Don’t Let Back Pain Derail Your New Year

PRESS RELEASE

Georgialina Physical Therapy

(803) 441-0025

 Don’t Let Back Pain Derail Your Commitment to Exercise in the New Year

Augusta, GA [1/3/2017] – Within weeks of belting out the final stanza of “Auld Lang Syne,” a large segment of those resolving to exercise more in the New Year will be on the sidelines. The cause? A variety of injuries and conditions ranging from stress fractures and twisted ankles to the biggest culprit of all, low back pain.

A Global Burden of Disease, Injuries, and Risk Factors study recently cited low back pain as the single leading cause of disability worldwide. Estimates indicate that 80% of us contend with the common ailment at some point in our lives. The intense and debilitating pain that accompanies low back injuries often prevents sufferers from going to work, participating in household chores and enjoying time with loved ones.

Low back pain doesn’t have to be a prescription for couch surfing. Current studies show no evidence that supervised physical activity increases the risk of additional back problems or work disability. Counter to the age-old recommendation of inactivity, a customized exercise program under the direction of a physical therapist is widely prescribed to reduce pain and disability.

Although back pain can affect anyone, the major risk factors include age, poor physical fitness, genetics, being overweight, and smoking. The National Institutes of Health suggests the following to prevent back pain:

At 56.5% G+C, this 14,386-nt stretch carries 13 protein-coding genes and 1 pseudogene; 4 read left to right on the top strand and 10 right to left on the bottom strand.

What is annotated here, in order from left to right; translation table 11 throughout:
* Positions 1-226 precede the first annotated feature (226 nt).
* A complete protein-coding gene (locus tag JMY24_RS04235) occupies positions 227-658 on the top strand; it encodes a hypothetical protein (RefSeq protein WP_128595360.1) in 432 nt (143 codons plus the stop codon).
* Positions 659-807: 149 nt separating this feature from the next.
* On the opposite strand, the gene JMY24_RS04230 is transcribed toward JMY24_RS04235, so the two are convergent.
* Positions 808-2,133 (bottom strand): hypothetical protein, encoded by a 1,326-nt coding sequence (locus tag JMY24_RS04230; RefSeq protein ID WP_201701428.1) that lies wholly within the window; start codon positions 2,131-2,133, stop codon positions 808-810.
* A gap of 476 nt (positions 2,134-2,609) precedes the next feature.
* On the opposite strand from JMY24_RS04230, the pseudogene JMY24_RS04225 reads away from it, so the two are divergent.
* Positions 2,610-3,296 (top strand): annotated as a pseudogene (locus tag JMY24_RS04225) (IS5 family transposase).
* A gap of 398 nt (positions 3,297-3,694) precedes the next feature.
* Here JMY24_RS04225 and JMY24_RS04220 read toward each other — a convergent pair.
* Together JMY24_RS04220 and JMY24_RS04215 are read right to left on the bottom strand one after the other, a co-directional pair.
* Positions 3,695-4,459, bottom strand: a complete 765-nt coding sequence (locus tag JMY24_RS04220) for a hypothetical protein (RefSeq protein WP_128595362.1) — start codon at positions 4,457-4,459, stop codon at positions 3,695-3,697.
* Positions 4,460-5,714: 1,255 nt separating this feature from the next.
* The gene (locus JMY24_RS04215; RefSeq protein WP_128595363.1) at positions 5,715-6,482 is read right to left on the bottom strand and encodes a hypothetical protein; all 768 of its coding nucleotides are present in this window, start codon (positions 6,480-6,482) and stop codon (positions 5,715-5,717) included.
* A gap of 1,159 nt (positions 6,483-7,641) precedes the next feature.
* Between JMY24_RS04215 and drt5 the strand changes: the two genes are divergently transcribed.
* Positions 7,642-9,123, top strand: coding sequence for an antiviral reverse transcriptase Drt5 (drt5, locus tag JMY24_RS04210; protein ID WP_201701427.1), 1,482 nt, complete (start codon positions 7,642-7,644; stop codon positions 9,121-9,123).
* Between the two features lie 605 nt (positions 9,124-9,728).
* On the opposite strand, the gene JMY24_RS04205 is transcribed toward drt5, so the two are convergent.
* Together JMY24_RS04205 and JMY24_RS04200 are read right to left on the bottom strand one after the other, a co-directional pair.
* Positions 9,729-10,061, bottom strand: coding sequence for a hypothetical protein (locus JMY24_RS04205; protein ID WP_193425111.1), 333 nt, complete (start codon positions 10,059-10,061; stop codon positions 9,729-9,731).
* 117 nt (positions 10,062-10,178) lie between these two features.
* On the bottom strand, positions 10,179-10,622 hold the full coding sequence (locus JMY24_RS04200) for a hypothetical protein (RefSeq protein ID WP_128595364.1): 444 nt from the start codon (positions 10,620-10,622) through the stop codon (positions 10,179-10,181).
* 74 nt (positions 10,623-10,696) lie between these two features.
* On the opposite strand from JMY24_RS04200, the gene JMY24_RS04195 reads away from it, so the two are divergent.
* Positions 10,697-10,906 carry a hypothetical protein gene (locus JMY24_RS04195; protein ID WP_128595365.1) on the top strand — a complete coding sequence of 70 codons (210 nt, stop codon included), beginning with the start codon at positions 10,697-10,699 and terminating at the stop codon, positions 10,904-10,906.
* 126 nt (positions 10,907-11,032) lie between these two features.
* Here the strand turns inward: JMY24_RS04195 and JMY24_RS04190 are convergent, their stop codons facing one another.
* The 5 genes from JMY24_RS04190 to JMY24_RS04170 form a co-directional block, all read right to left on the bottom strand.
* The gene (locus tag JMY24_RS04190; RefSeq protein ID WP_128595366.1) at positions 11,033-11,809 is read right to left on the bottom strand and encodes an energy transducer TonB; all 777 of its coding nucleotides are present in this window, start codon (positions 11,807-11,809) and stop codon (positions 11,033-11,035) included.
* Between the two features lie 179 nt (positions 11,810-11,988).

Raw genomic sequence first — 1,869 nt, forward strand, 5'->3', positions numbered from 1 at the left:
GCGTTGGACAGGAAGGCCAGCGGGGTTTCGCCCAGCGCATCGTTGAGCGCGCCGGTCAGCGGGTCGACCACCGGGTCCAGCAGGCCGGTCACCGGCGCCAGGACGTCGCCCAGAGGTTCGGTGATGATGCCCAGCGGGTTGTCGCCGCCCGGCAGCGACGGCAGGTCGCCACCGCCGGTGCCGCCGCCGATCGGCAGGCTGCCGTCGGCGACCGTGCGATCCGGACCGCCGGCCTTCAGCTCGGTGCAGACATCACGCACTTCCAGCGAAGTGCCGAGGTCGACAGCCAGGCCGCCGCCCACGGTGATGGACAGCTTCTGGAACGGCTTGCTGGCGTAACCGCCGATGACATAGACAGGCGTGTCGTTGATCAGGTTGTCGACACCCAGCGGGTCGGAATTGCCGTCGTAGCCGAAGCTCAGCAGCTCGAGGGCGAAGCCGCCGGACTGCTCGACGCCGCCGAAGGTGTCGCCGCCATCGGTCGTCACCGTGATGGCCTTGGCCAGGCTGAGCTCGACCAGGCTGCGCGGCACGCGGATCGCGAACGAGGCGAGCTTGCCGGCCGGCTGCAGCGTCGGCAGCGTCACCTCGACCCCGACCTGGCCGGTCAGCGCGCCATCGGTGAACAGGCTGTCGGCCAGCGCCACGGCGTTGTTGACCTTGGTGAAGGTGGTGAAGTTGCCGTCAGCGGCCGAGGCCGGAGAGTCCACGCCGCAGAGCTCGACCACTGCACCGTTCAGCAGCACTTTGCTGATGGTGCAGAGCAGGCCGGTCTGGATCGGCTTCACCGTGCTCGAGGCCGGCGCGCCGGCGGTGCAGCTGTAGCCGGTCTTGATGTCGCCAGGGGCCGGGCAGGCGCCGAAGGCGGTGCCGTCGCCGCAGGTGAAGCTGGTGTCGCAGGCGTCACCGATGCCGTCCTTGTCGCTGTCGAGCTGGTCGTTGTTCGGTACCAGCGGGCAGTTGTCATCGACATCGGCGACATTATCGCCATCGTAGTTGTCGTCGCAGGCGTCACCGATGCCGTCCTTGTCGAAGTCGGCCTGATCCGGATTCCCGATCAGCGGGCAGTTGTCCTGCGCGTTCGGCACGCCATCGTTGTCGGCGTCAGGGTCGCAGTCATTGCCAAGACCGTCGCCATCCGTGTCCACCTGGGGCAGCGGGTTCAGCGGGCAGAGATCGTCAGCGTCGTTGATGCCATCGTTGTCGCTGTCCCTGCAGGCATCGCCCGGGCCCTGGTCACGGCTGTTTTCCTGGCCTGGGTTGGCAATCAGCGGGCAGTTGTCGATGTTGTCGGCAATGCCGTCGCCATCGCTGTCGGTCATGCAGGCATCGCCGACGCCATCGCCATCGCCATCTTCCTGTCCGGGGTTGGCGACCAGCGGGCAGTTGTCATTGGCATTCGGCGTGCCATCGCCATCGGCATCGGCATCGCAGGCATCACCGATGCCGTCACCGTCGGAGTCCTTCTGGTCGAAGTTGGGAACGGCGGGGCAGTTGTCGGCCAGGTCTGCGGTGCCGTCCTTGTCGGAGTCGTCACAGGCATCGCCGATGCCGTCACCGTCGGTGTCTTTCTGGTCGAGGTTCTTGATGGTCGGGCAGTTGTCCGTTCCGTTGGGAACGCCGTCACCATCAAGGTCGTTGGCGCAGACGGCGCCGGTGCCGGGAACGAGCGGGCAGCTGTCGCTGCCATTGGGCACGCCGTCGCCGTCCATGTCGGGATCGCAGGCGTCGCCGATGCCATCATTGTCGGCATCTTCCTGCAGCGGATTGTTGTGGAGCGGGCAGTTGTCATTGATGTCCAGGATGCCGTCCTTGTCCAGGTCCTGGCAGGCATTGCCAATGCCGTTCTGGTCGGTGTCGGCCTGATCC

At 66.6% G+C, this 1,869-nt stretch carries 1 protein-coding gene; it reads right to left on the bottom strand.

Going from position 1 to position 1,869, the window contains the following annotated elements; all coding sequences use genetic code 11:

• Exercise frequently and keep your back muscles strong.
  • Maintain a healthy weight.
  • Eat a balanced diet, including daily recommendations for calcium and vitamin D.
  • Focus on body mechanics by standing up straight and lifting heavy objects with bent legs and a straight back.

According to the American Academy of Orthopedic Surgeons, low back pain sufferers should prioritize a supervised exercise program and a gradual return to everyday activities to restore back strength. Following an evaluation, physical therapists can recommend specific exercises to prevent and treat back pain, and provide additional treatment options to address pain and restore mobility.

About The Private Practice Section of the American Physical Therapy Association

Founded in 1956, the Private Practice Section of the American Physical Therapy Association champions the success of physical therapist-owned businesses. Our members are leaders and innovators in the health care system. The American Physical Therapy Association (APTA) represents more than 85,000 physical therapists, physical therapist assistants and students of physical therapy nationwide. For more information, please visit www.ppsapta.org.